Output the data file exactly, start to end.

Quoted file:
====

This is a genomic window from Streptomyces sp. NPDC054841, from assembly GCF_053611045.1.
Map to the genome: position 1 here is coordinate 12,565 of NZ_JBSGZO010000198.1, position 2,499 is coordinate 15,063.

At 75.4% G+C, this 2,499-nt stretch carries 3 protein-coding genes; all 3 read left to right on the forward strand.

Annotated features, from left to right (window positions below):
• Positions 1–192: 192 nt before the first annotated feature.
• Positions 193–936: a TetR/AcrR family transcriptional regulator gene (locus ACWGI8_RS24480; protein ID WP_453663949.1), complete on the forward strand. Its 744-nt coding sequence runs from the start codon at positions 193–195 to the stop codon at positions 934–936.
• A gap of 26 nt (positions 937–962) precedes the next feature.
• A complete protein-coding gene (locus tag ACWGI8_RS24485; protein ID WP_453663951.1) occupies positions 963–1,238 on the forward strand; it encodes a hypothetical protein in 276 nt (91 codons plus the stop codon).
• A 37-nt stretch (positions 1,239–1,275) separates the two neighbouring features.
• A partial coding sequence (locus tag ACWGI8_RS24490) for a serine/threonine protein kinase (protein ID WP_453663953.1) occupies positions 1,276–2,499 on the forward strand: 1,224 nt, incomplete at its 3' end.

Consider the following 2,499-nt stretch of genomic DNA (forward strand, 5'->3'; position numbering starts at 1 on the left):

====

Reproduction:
This is a genomic window from Streptomyces sp. NPDC054841, from assembly GCF_053611045.1.
Map to the genome: position 1 here is coordinate 12,565 of NZ_JBSGZO010000198.1, position 2,499 is coordinate 15,063.

At 75.4% G+C, this 2,499-nt stretch carries 3 protein-coding genes; all 3 read left to right on the forward strand.

Annotated features, from left to right (window positions below):
• Positions 1–192: 192 nt before the first annotated feature.
• Positions 193–936: a TetR/AcrR family transcriptional regulator gene (locus ACWGI8_RS24480; protein ID WP_453663949.1), complete on the forward strand. Its 744-nt coding sequence runs from the start codon at positions 193–195 to the stop codon at positions 934–936.
• A gap of 26 nt (positions 937–962) precedes the next feature.
• A complete protein-coding gene (locus tag ACWGI8_RS24485; protein ID WP_453663951.1) occupies positions 963–1,238 on the forward strand; it encodes a hypothetical protein in 276 nt (91 codons plus the stop codon).
• A 37-nt stretch (positions 1,239–1,275) separates the two neighbouring features.
• A partial coding sequence (locus tag ACWGI8_RS24490) for a serine/threonine protein kinase (protein ID WP_453663953.1) occupies positions 1,276–2,499 on the forward strand: 1,224 nt, incomplete at its 3' end.

Consider the following 2,499-nt stretch of genomic DNA (forward strand, 5'->3'; position numbering starts at 1 on the left):